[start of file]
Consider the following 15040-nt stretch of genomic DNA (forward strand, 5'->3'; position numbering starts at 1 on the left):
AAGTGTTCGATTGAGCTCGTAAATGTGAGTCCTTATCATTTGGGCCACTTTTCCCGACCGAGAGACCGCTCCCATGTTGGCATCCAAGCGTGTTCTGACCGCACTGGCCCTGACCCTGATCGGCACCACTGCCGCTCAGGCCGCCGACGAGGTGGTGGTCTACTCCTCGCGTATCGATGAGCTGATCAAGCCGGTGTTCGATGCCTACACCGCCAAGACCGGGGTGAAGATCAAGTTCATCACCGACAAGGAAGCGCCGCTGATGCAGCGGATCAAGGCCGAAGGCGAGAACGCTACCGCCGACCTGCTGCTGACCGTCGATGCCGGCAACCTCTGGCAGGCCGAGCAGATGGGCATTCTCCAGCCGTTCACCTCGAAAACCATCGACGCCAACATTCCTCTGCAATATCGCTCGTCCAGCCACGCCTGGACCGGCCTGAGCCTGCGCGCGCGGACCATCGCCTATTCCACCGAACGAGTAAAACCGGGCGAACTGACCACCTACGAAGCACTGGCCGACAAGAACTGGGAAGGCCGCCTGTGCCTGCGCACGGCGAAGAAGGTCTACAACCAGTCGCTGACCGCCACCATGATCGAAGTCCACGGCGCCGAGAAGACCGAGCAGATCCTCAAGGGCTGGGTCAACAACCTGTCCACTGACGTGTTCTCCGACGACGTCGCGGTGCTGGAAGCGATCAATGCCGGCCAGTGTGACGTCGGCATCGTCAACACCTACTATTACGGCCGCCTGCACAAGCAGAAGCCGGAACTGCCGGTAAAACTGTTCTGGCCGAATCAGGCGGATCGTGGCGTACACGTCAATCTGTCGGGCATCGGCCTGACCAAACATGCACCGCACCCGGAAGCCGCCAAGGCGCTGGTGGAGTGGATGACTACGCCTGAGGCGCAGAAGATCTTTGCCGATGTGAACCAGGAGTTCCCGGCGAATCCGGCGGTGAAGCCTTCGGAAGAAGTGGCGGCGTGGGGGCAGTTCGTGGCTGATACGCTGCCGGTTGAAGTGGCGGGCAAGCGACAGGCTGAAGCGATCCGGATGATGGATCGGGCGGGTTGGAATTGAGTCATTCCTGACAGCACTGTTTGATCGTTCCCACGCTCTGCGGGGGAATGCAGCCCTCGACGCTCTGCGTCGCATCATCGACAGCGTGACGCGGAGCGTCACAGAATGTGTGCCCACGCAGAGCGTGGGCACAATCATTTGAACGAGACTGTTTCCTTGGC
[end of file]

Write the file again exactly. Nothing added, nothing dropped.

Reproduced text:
Consider the following 15040-nt stretch of genomic DNA (forward strand, 5'->3'; position numbering starts at 1 on the left):
AAGTGTTCGATTGAGCTCGTAAATGTGAGTCCTTATCATTTGGGCCACTTTTCCCGACCGAGAGACCGCTCCCATGTTGGCATCCAAGCGTGTTCTGACCGCACTGGCCCTGACCCTGATCGGCACCACTGCCGCTCAGGCCGCCGACGAGGTGGTGGTCTACTCCTCGCGTATCGATGAGCTGATCAAGCCGGTGTTCGATGCCTACACCGCCAAGACCGGGGTGAAGATCAAGTTCATCACCGACAAGGAAGCGCCGCTGATGCAGCGGATCAAGGCCGAAGGCGAGAACGCTACCGCCGACCTGCTGCTGACCGTCGATGCCGGCAACCTCTGGCAGGCCGAGCAGATGGGCATTCTCCAGCCGTTCACCTCGAAAACCATCGACGCCAACATTCCTCTGCAATATCGCTCGTCCAGCCACGCCTGGACCGGCCTGAGCCTGCGCGCGCGGACCATCGCCTATTCCACCGAACGAGTAAAACCGGGCGAACTGACCACCTACGAAGCACTGGCCGACAAGAACTGGGAAGGCCGCCTGTGCCTGCGCACGGCGAAGAAGGTCTACAACCAGTCGCTGACCGCCACCATGATCGAAGTCCACGGCGCCGAGAAGACCGAGCAGATCCTCAAGGGCTGGGTCAACAACCTGTCCACTGACGTGTTCTCCGACGACGTCGCGGTGCTGGAAGCGATCAATGCCGGCCAGTGTGACGTCGGCATCGTCAACACCTACTATTACGGCCGCCTGCACAAGCAGAAGCCGGAACTGCCGGTAAAACTGTTCTGGCCGAATCAGGCGGATCGTGGCGTACACGTCAATCTGTCGGGCATCGGCCTGACCAAACATGCACCGCACCCGGAAGCCGCCAAGGCGCTGGTGGAGTGGATGACTACGCCTGAGGCGCAGAAGATCTTTGCCGATGTGAACCAGGAGTTCCCGGCGAATCCGGCGGTGAAGCCTTCGGAAGAAGTGGCGGCGTGGGGGCAGTTCGTGGCTGATACGCTGCCGGTTGAAGTGGCGGGCAAGCGACAGGCTGAAGCGATCCGGATGATGGATCGGGCGGGTTGGAATTGAGTCATTCCTGACAGCACTGTTTGATCGTTCCCACGCTCTGCGGGGGAATGCAGCCCTCGACGCTCTGCGTCGCATCATCGACAGCGTGACGCGGAGCGTCACAGAATGTGTGCCCACGCAGAGCGTGGGCACAATCATTTGAACGAGACTGTTTCCTTGGC